New Zealand sanctions on Myanmar: Will they work?

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Myanmar community members from around New Zealand gathered in Wellington to protest on Parliament grounds on Tuesday. Photo / Jack Crossland

Aid groups and observers say New Zealand’s decision to cut political ties while maintaining humanitarian aid to Myanmar is the right thing to do, even as their impact is a question mark.

It signals the New Zealand Government’s solidarity with our cause, says Christalin Thangpawl, chair of the Myanmar Ethnics Council, a network of some 6000 members of the Myanmar community across New Zealand.

“We in the aid sector are really pleased the Government is taking a strong position,” says Josie Pagani, director of the Council for International Development, or CID.

Prime Minister Jacinda Ardern announced the suspension of high-level political and military contact with Myanmar on Tuesday, including a travel ban on army leaders.

She said New Zealand will ensure its aid programmes will not be delivered with, or benefit the Myanmar army.

“We will have that extra rigour to ensure we are not in any way supporting the military regime as a result of that (aid) work,” she said in response to reporters’ questions during a post-Cabinet media conference.

How realistic are these efforts, given that entrenched military interests in Myanmar spread far and wide?

“It is realistic,” says Pagani of CID, an umbrella agency of New Zealand charities whose members include organisations working with vulnerable communities in Myanmar on food security and agriculture.

“A lot of these charity-to-community programmes can continue, while putting on hold government-to-government stuff like training government officials on renewable energy, for example.

“It’ll need to be sorted out on a case-by-case basis. Not an ideal situation, but it would be worse to stop aid that is going to humanitarian outcomes,” she said.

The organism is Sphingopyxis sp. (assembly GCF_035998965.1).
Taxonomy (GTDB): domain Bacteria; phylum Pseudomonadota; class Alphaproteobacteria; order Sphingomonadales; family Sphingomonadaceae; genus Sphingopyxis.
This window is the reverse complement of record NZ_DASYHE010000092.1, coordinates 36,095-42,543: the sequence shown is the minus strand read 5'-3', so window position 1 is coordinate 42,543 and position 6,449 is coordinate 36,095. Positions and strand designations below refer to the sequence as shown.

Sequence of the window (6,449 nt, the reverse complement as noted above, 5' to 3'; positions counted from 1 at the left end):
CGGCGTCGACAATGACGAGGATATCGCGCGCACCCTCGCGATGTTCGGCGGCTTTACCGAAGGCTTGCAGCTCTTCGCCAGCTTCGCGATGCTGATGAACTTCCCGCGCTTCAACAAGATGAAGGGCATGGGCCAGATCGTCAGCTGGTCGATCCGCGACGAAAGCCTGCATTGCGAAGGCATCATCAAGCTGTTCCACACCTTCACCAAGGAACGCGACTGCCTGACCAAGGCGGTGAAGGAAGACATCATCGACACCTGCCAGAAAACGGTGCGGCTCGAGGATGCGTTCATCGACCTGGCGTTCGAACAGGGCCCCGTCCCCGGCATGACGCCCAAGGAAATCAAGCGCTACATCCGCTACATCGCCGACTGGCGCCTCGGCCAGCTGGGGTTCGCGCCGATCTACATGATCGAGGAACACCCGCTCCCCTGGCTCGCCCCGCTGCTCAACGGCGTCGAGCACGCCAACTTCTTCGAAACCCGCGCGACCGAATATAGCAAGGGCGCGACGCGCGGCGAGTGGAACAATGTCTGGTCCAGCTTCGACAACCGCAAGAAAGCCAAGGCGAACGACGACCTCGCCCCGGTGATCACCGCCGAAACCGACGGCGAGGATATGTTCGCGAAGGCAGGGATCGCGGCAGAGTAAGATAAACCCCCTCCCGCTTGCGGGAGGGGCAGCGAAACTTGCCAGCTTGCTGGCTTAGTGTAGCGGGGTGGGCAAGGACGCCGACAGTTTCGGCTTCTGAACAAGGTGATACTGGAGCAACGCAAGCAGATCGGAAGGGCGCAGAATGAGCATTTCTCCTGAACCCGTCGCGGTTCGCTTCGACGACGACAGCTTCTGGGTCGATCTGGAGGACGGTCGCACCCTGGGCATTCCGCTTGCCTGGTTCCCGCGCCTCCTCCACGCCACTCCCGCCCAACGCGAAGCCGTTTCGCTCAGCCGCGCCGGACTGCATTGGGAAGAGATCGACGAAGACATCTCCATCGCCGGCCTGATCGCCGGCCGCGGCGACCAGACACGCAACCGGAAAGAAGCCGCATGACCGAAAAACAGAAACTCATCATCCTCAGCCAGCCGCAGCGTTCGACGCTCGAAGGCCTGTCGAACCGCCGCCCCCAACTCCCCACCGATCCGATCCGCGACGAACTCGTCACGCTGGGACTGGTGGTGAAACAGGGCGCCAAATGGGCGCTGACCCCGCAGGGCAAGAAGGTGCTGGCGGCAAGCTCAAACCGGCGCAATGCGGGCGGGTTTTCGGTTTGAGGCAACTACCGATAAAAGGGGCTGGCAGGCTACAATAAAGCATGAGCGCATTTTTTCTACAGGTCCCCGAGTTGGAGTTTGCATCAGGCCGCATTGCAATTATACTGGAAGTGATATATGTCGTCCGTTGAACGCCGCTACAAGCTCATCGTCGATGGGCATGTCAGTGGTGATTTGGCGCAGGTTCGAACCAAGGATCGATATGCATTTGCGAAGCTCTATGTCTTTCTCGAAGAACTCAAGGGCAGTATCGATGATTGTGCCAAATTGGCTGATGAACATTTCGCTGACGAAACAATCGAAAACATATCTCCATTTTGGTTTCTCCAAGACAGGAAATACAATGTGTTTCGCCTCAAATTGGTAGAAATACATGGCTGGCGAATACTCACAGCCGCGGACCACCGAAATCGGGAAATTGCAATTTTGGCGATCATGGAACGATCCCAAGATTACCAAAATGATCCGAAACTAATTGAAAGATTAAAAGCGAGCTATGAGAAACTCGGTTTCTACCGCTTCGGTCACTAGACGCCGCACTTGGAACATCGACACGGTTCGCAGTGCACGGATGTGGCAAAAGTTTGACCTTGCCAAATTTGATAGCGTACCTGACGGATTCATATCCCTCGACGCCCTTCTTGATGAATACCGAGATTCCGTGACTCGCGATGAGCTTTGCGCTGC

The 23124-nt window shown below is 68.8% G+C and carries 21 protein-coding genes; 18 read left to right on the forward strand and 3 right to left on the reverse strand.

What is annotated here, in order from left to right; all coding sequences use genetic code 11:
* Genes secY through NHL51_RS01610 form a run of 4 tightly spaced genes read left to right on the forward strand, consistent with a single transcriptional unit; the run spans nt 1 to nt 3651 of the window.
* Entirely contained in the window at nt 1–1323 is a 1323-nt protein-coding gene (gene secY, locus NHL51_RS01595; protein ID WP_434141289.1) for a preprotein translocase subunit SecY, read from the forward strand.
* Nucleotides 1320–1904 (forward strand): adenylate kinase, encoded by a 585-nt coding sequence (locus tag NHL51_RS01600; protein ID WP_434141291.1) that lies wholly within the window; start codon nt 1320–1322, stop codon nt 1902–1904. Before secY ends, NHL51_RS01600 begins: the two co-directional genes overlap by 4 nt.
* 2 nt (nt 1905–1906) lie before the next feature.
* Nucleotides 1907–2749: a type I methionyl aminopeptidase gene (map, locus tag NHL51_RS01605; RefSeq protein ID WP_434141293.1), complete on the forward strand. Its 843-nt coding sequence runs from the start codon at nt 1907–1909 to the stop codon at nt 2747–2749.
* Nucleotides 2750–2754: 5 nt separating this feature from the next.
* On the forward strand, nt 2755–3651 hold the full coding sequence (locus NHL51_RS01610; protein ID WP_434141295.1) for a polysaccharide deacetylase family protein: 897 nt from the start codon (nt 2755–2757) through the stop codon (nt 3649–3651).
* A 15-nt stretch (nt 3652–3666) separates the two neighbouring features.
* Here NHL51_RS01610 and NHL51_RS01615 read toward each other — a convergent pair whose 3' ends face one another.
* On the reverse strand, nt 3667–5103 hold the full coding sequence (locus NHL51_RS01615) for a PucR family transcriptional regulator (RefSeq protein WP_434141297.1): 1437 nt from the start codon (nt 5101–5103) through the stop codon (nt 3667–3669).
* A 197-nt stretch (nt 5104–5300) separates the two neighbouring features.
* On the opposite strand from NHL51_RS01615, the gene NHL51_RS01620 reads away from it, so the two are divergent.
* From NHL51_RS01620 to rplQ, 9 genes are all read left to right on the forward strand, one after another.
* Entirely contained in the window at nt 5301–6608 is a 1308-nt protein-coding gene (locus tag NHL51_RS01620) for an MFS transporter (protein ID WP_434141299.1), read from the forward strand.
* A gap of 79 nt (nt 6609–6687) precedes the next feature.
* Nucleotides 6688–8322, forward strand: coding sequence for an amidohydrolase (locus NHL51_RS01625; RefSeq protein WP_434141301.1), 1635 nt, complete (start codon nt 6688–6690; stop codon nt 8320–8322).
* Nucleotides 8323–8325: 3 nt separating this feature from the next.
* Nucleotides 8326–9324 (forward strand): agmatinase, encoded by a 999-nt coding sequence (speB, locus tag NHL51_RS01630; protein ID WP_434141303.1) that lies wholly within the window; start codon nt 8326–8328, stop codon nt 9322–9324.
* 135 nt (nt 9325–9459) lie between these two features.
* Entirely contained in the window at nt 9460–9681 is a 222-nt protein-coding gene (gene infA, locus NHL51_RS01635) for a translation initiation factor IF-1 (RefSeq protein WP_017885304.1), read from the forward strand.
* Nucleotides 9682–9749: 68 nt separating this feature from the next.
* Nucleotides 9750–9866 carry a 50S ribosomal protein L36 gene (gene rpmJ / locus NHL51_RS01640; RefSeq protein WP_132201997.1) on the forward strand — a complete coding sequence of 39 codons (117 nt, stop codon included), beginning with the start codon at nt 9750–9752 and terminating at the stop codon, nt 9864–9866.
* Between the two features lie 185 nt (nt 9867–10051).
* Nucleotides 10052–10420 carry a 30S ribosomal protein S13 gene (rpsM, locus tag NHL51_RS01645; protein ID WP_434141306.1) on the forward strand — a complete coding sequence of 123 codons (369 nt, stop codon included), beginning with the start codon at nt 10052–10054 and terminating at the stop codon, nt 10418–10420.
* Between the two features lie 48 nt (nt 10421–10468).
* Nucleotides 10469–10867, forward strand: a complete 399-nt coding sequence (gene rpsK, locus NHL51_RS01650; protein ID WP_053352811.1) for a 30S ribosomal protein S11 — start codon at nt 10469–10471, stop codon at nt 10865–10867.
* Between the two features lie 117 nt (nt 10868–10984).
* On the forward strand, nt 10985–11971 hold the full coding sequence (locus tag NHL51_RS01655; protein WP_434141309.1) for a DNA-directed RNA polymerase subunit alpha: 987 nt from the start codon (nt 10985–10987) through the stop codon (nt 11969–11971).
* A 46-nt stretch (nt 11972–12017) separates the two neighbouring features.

“The sanctions adopted are correct but we need to realise how small we are in this debate,” said Alexander Gillespie, professor of international law at the University of Waikato.

“The real levers here are with trade and security, and China controls these, not New Zealand or the Five Eyes,” he said, referring to the intelligence alliance comprising the US, UK, Australia, Canada and New Zealand.

Sanctions – including targeted or smart sanctions such as visa bans – will likely have little effect in reversing the coup, says Bart Gaens, a senior research fellow at the Finnish Institute of International Affairs.

Writing in a recent publication, he said EU sanctions on Myanmar when it was under military rule “did not harm the leadership significantly but instead brought about a bunker mentality.”

“More importantly, China was happy to continue business as usual, further increasing Beijing’s clout over its neighbouring country.”

So the West may need what he called dialogue and pragmatic engagement with Myanmar’s military regime to have an impact on the country’s future, he says.

Gillespie agrees, saying New Zealand needs to stay connected on diplomacy.

“The risk is not just to the democracy of Myanmar, but also to ethnic minorities and  conflict breaking out (between the army and the country’s ethnic groups). These tensions have not gone,” he said.

Members of the Myanmar community in New Zealand say they are concerned about escalating violence in Myanmar, following reports and social media posts of police using teargas, water cannons, rubber bullets and even live ammunition on protesters.

“We fear more bloodshed in the coming days and weeks,” said Ye Aung, a member of Auckland community group Myanmar Gon Ye, or pride.